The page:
The music and poetry of the troubadours - a remarkable blending of these two arts and the root of Europe's great traditions in both of them - flourished briefly, considerably less than two centuries. In that period, in a relatively small area centered in southern France, the art of joining words and music was explored in many ways and sometimes close to its limits of complexity, leaving a heritage that was spread abroad through Dante and Petrarch, Chaucer and the German Minnesingers, and still has a compelling power today.

Everytime a modern artist sings of love, the song inevitably follows in paths that were first explored by the troubadours, whose inventions included not only the classic forms of art song but the basic concepts of romantic love.

Friday night in the Library of Congress, the New World Consort and guest artist John Hetzler presented an unusual program devoted exclusively to the art of the troubadours. Complete with staging, costumes and a bit of dramatic action, it was a remarkably effective introduction to a part of music-history that deserves to be more widely known.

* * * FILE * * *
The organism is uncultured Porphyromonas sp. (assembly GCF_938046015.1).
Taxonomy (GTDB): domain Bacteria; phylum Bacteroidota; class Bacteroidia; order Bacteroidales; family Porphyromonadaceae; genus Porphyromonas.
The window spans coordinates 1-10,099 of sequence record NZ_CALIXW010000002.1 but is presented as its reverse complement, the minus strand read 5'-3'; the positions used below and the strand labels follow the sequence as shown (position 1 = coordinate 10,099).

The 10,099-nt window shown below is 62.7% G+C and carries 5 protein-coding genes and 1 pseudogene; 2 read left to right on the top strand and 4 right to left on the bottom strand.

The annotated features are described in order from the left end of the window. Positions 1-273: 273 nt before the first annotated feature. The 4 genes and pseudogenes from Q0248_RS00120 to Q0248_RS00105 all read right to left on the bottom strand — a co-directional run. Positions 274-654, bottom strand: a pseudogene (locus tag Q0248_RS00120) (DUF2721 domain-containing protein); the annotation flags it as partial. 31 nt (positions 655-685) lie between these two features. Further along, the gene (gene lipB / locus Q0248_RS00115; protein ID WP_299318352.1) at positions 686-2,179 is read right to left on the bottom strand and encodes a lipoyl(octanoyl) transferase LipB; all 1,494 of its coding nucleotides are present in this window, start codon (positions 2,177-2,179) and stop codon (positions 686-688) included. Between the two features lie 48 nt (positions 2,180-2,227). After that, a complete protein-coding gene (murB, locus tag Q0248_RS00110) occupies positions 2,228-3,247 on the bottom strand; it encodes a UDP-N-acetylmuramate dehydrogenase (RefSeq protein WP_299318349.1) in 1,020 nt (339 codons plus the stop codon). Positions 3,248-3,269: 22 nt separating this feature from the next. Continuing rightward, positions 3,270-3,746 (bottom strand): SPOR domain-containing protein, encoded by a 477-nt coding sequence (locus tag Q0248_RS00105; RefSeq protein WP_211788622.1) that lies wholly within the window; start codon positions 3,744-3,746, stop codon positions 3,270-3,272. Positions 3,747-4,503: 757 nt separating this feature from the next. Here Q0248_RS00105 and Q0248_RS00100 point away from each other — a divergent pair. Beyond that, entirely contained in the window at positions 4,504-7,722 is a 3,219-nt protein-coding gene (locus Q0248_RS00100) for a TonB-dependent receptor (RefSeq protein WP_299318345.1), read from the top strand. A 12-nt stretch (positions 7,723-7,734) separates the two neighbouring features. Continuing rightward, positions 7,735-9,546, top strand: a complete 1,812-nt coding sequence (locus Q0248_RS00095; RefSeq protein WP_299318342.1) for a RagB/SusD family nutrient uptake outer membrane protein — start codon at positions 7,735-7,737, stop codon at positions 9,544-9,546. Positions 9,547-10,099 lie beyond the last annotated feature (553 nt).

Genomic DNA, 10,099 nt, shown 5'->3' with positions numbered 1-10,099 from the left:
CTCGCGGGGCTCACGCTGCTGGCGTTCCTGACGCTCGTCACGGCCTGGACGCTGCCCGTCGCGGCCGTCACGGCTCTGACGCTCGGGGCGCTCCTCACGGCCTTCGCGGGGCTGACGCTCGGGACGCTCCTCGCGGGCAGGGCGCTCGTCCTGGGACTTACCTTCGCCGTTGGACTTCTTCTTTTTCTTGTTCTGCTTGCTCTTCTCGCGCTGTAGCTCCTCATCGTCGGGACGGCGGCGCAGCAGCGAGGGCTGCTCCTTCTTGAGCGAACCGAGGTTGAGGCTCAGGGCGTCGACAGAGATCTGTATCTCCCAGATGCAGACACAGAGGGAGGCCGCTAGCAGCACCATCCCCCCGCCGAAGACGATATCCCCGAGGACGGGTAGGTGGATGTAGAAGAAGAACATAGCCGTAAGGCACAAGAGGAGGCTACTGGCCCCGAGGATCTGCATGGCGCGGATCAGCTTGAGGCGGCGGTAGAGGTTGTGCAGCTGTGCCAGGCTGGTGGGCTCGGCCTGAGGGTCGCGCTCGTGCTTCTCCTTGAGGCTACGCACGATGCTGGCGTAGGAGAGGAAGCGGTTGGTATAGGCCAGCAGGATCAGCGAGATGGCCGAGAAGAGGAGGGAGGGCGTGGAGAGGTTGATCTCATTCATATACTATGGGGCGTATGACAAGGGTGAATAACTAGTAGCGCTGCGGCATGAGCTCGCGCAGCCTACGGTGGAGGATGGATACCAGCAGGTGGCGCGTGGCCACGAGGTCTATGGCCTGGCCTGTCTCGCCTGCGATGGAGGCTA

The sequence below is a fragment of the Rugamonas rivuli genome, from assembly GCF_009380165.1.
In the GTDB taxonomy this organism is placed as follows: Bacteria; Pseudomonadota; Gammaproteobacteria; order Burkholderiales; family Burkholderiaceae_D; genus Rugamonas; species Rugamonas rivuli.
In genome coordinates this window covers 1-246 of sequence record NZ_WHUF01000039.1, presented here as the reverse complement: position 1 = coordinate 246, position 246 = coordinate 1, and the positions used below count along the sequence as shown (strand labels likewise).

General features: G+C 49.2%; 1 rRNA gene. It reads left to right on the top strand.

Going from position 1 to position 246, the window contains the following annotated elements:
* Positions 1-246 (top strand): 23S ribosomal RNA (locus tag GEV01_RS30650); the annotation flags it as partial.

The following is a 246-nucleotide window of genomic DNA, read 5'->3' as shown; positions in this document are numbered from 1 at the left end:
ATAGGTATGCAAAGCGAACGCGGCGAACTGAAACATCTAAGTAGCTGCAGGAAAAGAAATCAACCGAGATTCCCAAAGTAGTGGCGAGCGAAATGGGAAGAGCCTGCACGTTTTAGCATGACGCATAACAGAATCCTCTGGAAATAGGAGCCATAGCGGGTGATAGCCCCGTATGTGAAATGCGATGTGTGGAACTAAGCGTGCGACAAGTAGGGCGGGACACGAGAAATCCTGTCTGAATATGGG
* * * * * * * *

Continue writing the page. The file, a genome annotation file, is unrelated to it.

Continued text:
The performers (wisely, I think) by-passed some of the perplexing schoolarly questions related to their subject and chose the mose colorful and generally appealing aspects of the troubadours' art -- above all, the exquisite melodies they produced but also some glimpses of their lives and of the fascinating courtly society in which they moved, the tragedy of the Albigensian heresy and of the bitter crusade against it that wiped out the Provencal culture.

For this concert, Iwas a member of the WETA-FM radio audience. The presentation worked quite well even though we were deprived of costumes and staging. Some of the performances were superb -- especially the songs of the Countess of Dia and of Raimbaut de Vaqueiras, which were among the evening's musical high points.